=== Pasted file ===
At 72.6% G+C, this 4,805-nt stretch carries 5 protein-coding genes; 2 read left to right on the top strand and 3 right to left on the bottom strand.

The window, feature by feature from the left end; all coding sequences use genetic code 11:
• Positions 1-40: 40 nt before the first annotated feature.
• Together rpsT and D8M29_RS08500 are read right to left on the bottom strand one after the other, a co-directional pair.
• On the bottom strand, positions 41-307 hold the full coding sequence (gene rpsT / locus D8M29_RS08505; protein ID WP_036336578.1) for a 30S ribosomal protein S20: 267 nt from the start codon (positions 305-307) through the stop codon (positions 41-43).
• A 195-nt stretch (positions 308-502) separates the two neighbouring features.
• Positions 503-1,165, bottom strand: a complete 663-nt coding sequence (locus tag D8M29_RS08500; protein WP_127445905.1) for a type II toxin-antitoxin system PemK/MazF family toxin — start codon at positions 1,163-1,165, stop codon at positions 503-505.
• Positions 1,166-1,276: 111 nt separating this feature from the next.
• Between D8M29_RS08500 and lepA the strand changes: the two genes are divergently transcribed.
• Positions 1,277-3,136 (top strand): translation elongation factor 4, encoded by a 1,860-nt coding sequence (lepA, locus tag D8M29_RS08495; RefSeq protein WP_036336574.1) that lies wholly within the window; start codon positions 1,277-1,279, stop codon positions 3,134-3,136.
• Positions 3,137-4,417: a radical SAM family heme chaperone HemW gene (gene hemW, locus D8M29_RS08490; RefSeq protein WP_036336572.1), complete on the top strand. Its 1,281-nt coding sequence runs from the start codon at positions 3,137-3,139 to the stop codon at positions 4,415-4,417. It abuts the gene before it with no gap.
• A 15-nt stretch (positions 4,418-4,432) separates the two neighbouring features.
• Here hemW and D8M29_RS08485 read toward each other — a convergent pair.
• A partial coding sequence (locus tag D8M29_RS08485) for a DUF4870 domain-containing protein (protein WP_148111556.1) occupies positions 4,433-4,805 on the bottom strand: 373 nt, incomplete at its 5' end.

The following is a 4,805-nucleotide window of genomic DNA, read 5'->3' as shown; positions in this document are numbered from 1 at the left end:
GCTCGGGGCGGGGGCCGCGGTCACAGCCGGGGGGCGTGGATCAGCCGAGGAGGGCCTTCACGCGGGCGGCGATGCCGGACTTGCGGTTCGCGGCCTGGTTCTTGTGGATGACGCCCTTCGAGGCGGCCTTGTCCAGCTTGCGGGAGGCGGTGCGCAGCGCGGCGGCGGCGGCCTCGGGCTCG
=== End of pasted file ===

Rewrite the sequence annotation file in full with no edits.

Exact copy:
At 72.6% G+C, this 4,805-nt stretch carries 5 protein-coding genes; 2 read left to right on the top strand and 3 right to left on the bottom strand.

The window, feature by feature from the left end; all coding sequences use genetic code 11:
• Positions 1-40: 40 nt before the first annotated feature.
• Together rpsT and D8M29_RS08500 are read right to left on the bottom strand one after the other, a co-directional pair.
• On the bottom strand, positions 41-307 hold the full coding sequence (gene rpsT / locus D8M29_RS08505; protein ID WP_036336578.1) for a 30S ribosomal protein S20: 267 nt from the start codon (positions 305-307) through the stop codon (positions 41-43).
• A 195-nt stretch (positions 308-502) separates the two neighbouring features.
• Positions 503-1,165, bottom strand: a complete 663-nt coding sequence (locus tag D8M29_RS08500; protein WP_127445905.1) for a type II toxin-antitoxin system PemK/MazF family toxin — start codon at positions 1,163-1,165, stop codon at positions 503-505.
• Positions 1,166-1,276: 111 nt separating this feature from the next.
• Between D8M29_RS08500 and lepA the strand changes: the two genes are divergently transcribed.
• Positions 1,277-3,136 (top strand): translation elongation factor 4, encoded by a 1,860-nt coding sequence (lepA, locus tag D8M29_RS08495; RefSeq protein WP_036336574.1) that lies wholly within the window; start codon positions 1,277-1,279, stop codon positions 3,134-3,136.
• Positions 3,137-4,417: a radical SAM family heme chaperone HemW gene (gene hemW, locus D8M29_RS08490; RefSeq protein WP_036336572.1), complete on the top strand. Its 1,281-nt coding sequence runs from the start codon at positions 3,137-3,139 to the stop codon at positions 4,415-4,417. It abuts the gene before it with no gap.
• A 15-nt stretch (positions 4,418-4,432) separates the two neighbouring features.
• Here hemW and D8M29_RS08485 read toward each other — a convergent pair.
• A partial coding sequence (locus tag D8M29_RS08485) for a DUF4870 domain-containing protein (protein WP_148111556.1) occupies positions 4,433-4,805 on the bottom strand: 373 nt, incomplete at its 5' end.

The following is a 4,805-nucleotide window of genomic DNA, read 5'->3' as shown; positions in this document are numbered from 1 at the left end:
GCTCGGGGCGGGGGCCGCGGTCACAGCCGGGGGGCGTGGATCAGCCGAGGAGGGCCTTCACGCGGGCGGCGATGCCGGACTTGCGGTTCGCGGCCTGGTTCTTGTGGATGACGCCCTTCGAGGCGGCCTTGTCCAGCTTGCGGGAGGCGGTGCGCAGCGCGGCGGCGGCGGCCTCGGGCTCG